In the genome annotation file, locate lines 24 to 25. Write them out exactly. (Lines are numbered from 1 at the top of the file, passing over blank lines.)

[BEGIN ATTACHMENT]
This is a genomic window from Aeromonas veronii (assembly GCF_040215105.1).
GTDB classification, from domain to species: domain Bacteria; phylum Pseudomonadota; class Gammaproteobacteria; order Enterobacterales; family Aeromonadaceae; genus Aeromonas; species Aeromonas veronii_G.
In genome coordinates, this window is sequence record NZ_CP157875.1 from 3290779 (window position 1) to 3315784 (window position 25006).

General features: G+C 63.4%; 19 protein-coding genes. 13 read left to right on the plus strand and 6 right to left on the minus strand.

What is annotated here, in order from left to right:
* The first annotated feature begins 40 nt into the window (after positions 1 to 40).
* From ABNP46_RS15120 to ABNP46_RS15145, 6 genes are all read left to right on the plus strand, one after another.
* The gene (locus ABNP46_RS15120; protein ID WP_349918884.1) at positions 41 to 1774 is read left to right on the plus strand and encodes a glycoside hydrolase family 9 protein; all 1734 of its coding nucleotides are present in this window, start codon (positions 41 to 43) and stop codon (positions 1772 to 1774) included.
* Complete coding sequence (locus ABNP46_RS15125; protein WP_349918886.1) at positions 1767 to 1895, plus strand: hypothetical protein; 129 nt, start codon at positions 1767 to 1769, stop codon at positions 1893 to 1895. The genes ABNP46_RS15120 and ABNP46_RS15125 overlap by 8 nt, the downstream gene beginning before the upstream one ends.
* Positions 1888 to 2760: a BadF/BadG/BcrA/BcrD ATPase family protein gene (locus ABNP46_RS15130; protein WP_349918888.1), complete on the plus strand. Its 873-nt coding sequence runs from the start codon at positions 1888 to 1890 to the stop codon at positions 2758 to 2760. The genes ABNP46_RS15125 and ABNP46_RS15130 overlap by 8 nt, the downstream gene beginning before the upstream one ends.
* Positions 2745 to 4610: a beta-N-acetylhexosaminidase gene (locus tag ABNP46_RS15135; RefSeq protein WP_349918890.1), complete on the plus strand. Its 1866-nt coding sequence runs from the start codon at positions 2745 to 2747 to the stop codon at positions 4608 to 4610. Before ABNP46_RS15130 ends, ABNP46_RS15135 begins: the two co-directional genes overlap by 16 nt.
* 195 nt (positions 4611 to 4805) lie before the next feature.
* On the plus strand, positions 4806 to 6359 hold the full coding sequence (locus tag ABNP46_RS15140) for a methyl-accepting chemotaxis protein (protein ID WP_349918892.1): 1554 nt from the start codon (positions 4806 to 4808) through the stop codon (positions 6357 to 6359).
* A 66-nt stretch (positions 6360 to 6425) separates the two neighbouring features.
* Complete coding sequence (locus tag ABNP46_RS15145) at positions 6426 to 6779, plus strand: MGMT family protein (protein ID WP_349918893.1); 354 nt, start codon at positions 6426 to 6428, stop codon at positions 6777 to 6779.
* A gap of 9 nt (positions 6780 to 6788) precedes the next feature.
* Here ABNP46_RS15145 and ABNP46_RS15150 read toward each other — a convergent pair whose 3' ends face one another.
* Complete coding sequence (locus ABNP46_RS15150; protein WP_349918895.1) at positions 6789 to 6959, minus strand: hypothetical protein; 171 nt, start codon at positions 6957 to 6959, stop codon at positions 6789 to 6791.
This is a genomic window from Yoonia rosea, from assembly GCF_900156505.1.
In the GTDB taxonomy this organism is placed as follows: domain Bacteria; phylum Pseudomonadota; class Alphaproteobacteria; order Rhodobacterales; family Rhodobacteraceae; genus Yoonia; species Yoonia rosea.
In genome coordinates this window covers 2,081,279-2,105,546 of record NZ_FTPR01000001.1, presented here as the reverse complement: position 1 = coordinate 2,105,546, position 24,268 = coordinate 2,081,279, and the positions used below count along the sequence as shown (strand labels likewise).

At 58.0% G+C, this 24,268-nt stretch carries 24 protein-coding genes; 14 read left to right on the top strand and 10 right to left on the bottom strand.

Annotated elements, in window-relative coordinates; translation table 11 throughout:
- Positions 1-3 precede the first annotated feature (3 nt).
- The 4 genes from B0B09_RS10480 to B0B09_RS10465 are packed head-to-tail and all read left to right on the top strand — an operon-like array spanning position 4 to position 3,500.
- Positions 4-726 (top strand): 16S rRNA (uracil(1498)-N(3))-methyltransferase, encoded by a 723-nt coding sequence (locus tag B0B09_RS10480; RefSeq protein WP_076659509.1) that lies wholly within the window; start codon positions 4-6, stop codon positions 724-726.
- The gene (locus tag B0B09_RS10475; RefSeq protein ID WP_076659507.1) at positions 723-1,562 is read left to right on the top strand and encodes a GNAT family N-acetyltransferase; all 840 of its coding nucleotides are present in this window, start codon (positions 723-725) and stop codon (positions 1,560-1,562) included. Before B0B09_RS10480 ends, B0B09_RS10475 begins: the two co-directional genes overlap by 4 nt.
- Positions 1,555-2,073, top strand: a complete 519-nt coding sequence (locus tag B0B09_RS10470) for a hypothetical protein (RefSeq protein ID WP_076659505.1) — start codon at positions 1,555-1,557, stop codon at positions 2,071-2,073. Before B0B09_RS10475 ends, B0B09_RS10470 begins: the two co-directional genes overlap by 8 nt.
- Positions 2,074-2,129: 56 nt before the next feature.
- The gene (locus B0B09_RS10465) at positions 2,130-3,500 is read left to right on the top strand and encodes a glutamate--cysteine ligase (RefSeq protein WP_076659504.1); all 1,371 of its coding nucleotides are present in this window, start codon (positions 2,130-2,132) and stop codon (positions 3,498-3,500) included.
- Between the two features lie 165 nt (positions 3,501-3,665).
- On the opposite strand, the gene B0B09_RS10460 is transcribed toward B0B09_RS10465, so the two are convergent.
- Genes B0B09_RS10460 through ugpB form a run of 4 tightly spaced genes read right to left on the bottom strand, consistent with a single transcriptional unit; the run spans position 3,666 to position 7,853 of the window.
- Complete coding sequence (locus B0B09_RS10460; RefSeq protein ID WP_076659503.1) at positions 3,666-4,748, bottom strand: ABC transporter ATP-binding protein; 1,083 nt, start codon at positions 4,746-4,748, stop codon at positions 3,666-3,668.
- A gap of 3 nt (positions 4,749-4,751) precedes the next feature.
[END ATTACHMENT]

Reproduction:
- Positions 1-3 precede the first annotated feature (3 nt).
- The 4 genes from B0B09_RS10480 to B0B09_RS10465 are packed head-to-tail and all read left to right on the top strand — an operon-like array spanning position 4 to position 3,500.